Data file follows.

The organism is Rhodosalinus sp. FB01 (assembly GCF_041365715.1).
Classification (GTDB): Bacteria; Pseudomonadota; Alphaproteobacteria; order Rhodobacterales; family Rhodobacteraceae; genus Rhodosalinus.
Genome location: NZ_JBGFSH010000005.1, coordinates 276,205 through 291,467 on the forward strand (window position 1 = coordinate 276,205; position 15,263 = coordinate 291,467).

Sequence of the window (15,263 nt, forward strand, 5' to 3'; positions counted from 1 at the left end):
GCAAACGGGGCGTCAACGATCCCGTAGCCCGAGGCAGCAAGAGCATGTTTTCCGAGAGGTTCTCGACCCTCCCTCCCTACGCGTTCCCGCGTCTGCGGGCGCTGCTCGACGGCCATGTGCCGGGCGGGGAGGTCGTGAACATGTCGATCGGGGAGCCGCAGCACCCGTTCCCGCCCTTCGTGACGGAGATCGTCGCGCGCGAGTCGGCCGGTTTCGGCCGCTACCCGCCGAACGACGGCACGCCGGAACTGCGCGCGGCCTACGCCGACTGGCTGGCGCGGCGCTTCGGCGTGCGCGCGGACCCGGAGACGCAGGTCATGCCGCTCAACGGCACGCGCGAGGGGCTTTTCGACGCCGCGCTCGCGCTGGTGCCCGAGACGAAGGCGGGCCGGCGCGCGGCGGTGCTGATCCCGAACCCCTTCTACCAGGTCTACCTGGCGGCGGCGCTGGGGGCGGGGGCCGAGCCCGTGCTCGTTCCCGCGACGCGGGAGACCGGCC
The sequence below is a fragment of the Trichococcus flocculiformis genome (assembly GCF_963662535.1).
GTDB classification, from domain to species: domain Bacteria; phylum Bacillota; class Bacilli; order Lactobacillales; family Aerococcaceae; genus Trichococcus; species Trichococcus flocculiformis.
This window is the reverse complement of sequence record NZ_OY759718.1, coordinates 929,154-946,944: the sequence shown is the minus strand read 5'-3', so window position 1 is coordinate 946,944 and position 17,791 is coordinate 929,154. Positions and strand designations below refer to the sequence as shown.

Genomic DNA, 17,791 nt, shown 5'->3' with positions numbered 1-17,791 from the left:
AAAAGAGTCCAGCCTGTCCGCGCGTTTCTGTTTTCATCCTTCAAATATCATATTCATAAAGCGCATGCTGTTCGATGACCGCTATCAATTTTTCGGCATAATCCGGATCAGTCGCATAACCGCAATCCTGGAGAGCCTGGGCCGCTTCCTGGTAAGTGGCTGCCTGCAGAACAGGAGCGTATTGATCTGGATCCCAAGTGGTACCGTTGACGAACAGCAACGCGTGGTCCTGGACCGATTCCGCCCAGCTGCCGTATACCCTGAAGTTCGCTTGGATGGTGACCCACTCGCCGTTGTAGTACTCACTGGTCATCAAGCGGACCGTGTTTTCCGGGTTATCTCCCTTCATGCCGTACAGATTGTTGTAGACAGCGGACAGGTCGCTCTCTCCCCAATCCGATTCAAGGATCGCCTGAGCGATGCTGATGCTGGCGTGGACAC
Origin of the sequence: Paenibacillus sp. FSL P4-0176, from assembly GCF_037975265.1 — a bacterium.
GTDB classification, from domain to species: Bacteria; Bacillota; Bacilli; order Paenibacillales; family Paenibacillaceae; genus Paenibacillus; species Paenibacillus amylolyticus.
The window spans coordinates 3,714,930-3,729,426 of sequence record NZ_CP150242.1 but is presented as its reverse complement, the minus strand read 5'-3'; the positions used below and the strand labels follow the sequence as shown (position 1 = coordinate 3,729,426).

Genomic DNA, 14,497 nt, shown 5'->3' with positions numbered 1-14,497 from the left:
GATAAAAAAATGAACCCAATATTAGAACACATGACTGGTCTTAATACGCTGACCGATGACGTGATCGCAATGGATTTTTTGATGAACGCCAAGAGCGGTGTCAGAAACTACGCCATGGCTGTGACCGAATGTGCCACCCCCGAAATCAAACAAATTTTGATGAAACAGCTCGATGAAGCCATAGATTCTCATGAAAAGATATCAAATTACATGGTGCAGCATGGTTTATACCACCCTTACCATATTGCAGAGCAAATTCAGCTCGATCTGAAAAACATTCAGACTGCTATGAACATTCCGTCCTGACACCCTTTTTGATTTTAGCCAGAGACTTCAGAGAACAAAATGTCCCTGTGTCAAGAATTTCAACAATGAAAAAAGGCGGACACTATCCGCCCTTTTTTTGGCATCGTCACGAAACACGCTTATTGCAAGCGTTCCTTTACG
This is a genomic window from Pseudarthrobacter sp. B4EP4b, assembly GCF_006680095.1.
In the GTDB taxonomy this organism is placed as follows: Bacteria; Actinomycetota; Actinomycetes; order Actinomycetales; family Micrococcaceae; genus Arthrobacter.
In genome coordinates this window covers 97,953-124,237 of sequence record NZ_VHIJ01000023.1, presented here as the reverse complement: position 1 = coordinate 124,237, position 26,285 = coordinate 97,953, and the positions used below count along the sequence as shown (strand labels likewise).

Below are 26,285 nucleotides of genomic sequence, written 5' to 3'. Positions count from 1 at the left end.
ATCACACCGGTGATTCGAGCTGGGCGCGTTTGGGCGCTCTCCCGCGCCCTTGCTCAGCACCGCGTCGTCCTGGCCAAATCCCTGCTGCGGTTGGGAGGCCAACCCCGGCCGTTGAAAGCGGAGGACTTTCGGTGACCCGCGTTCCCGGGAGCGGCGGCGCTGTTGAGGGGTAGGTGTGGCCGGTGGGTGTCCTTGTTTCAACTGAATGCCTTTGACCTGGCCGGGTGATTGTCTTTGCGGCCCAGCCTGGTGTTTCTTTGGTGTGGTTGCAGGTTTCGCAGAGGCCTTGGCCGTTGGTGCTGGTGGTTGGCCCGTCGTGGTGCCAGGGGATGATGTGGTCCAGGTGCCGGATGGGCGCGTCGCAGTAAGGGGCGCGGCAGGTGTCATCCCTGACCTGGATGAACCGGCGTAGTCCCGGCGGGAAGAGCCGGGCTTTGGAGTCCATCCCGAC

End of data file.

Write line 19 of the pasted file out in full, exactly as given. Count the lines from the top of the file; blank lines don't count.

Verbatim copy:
Below are 26,285 nucleotides of genomic sequence, written 5' to 3'. Positions count from 1 at the left end.